NH Senate to take up eminent domain bill
CONCORD, N.H.—The New Hampshire Senate will consider a bill this week on whether to block a private company from taking private land for use on a project carrying hydroelectric power from Canada to southern New England.
The House-passed bill stems from opponents' fear eminent domain would be used to take private land for the contentious Northern Pass project. The project proposes to build 180 miles of power lines through the center of New Hampshire, including 40 miles through the scenic North Country.
The Senate held the bill over the summer and fall because it felt the House version was flawed. The Senate Judiciary Committee is endorsing an amended version when the Senate votes on Wednesday.
Many in the Senate, including state Senate President Peter Bragdon, R-Milford, and state Senate Majority Leader Jeb Bradley, R-Wolfeboro, support different versions of the bill. Bradley supports an amendment to further protect landowners from other eminent domain encroachments. Bragdon doesn't believe eminent domain should be allowed to take private property.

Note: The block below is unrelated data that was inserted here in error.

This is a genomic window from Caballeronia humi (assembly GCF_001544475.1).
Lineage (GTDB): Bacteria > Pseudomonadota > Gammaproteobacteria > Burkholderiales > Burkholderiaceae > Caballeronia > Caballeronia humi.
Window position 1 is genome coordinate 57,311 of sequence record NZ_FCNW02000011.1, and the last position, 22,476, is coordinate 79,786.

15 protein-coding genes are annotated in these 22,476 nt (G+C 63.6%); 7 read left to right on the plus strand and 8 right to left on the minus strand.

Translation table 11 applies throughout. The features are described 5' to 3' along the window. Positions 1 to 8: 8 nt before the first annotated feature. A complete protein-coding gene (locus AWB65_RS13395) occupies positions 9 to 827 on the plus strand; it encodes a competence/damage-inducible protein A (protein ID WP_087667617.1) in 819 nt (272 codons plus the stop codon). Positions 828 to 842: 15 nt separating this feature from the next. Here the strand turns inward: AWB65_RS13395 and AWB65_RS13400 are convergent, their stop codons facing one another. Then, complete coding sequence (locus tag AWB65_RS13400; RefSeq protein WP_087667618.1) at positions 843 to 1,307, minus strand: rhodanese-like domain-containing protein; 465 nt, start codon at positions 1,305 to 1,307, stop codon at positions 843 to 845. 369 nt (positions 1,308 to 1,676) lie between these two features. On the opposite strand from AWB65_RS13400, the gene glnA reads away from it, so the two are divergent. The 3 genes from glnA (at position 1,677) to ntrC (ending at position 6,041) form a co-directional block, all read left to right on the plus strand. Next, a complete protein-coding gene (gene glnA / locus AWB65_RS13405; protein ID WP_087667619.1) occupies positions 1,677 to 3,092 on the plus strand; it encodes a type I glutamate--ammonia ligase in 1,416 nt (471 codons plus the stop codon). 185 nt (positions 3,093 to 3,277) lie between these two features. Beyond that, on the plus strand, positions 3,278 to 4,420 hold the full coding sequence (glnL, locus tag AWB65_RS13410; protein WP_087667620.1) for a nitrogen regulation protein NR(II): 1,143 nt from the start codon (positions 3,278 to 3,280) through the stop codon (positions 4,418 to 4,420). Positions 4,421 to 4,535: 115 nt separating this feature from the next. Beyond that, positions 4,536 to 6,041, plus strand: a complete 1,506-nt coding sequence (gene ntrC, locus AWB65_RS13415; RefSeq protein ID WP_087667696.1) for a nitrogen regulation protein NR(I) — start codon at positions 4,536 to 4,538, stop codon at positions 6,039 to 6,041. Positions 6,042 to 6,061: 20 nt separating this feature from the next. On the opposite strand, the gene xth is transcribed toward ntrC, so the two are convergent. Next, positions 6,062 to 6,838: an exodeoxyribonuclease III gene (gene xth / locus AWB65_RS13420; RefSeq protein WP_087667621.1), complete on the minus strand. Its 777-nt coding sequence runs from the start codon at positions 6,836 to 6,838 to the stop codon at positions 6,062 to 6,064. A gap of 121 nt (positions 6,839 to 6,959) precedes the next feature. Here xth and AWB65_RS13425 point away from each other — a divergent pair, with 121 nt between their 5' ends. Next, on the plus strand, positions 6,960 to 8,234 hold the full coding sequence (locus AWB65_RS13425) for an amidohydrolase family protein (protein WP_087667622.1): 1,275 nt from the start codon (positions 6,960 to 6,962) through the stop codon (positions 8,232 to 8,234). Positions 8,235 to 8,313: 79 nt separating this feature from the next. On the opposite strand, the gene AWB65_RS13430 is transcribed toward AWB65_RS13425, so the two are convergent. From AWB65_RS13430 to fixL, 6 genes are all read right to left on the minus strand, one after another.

Bradley believes the current eminent domain laws already address projects like Northern Pass by forbidding those types of land takings. His concern focuses on public utilities and their use of eminent domain. These "quasi-public" companies are the target of his amendment.
Some of Bradley's proposed changes include better notification, requiring companies to offer double a property's worth before seeking to take property through eminent domain, and a $25,000 fine for any threat of eminent domain before the Public Utilities Commission has authorized its use.
Bragdon and state Sen. Jeanie Forrester, R-Meredith, plan to introduce an amendment that would bring the bill closer to the House version, which would require Northern Pass to prove the energy was needed. Instead of creating additional procedures, Bragdon and Forrester would expressly block private developments, specifically "participant-funded projects" like Northern Pass.
Forrester said their amendment would resolve the basic problem raised by Northern Pass -- private companies using eminent domain -- instead of focusing solely on the project.
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Opponents say the power transmitted through the lines does not represent a vital interest to New Hampshire.
Northern Pass spokesman Martin Murray said the company has transmission rights for the majority of the proposed route: from the southernmost terminal to just north of Groveton. The company is trying to acquire through purchase or easements, he said.
"There is no intention on the part of the project to use eminent domain... It's not something we're dependent on," Murray said.